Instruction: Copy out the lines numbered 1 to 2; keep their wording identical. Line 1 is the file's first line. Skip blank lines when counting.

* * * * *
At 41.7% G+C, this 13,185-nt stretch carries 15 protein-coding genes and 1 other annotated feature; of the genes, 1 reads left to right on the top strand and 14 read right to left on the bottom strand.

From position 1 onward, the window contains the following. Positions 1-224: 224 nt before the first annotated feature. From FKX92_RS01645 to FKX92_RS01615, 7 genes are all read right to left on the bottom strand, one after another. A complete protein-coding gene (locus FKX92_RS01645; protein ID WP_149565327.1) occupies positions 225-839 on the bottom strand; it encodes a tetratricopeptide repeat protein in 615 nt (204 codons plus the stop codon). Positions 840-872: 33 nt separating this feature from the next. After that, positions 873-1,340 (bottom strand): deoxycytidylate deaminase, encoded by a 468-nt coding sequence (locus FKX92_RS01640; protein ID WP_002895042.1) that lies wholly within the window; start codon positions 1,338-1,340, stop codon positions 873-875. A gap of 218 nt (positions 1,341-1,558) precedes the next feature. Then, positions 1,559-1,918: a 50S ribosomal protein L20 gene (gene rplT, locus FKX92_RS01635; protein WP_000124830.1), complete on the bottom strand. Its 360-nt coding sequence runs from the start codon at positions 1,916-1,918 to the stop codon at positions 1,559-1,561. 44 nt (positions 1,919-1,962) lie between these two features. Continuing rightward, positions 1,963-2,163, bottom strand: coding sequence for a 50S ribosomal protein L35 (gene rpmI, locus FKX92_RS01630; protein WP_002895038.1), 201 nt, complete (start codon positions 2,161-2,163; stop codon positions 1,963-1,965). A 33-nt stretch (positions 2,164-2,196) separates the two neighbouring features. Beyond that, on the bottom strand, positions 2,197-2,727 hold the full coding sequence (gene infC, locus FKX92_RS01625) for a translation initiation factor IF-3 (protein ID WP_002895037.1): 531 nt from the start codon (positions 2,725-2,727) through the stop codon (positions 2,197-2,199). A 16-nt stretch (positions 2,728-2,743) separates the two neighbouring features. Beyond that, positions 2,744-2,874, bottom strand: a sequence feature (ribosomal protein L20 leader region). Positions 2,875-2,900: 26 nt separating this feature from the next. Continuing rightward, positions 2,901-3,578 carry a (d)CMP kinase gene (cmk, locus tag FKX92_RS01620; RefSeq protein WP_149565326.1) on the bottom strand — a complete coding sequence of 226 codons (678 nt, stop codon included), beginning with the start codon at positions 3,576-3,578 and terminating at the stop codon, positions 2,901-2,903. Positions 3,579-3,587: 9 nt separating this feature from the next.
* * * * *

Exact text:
At 41.7% G+C, this 13,185-nt stretch carries 15 protein-coding genes and 1 other annotated feature; of the genes, 1 reads left to right on the top strand and 14 read right to left on the bottom strand.

From position 1 onward, the window contains the following. Positions 1-224: 224 nt before the first annotated feature. From FKX92_RS01645 to FKX92_RS01615, 7 genes are all read right to left on the bottom strand, one after another. A complete protein-coding gene (locus FKX92_RS01645; protein ID WP_149565327.1) occupies positions 225-839 on the bottom strand; it encodes a tetratricopeptide repeat protein in 615 nt (204 codons plus the stop codon). Positions 840-872: 33 nt separating this feature from the next. After that, positions 873-1,340 (bottom strand): deoxycytidylate deaminase, encoded by a 468-nt coding sequence (locus FKX92_RS01640; protein ID WP_002895042.1) that lies wholly within the window; start codon positions 1,338-1,340, stop codon positions 873-875. A gap of 218 nt (positions 1,341-1,558) precedes the next feature. Then, positions 1,559-1,918: a 50S ribosomal protein L20 gene (gene rplT, locus FKX92_RS01635; protein WP_000124830.1), complete on the bottom strand. Its 360-nt coding sequence runs from the start codon at positions 1,916-1,918 to the stop codon at positions 1,559-1,561. 44 nt (positions 1,919-1,962) lie between these two features. Continuing rightward, positions 1,963-2,163, bottom strand: coding sequence for a 50S ribosomal protein L35 (gene rpmI, locus FKX92_RS01630; protein WP_002895038.1), 201 nt, complete (start codon positions 2,161-2,163; stop codon positions 1,963-1,965). A 33-nt stretch (positions 2,164-2,196) separates the two neighbouring features. Beyond that, on the bottom strand, positions 2,197-2,727 hold the full coding sequence (gene infC, locus FKX92_RS01625) for a translation initiation factor IF-3 (protein ID WP_002895037.1): 531 nt from the start codon (positions 2,725-2,727) through the stop codon (positions 2,197-2,199). A 16-nt stretch (positions 2,728-2,743) separates the two neighbouring features. Beyond that, positions 2,744-2,874, bottom strand: a sequence feature (ribosomal protein L20 leader region). Positions 2,875-2,900: 26 nt separating this feature from the next. Continuing rightward, positions 2,901-3,578 carry a (d)CMP kinase gene (cmk, locus tag FKX92_RS01620; RefSeq protein WP_149565326.1) on the bottom strand — a complete coding sequence of 226 codons (678 nt, stop codon included), beginning with the start codon at positions 3,576-3,578 and terminating at the stop codon, positions 2,901-2,903. Positions 3,579-3,587: 9 nt separating this feature from the next.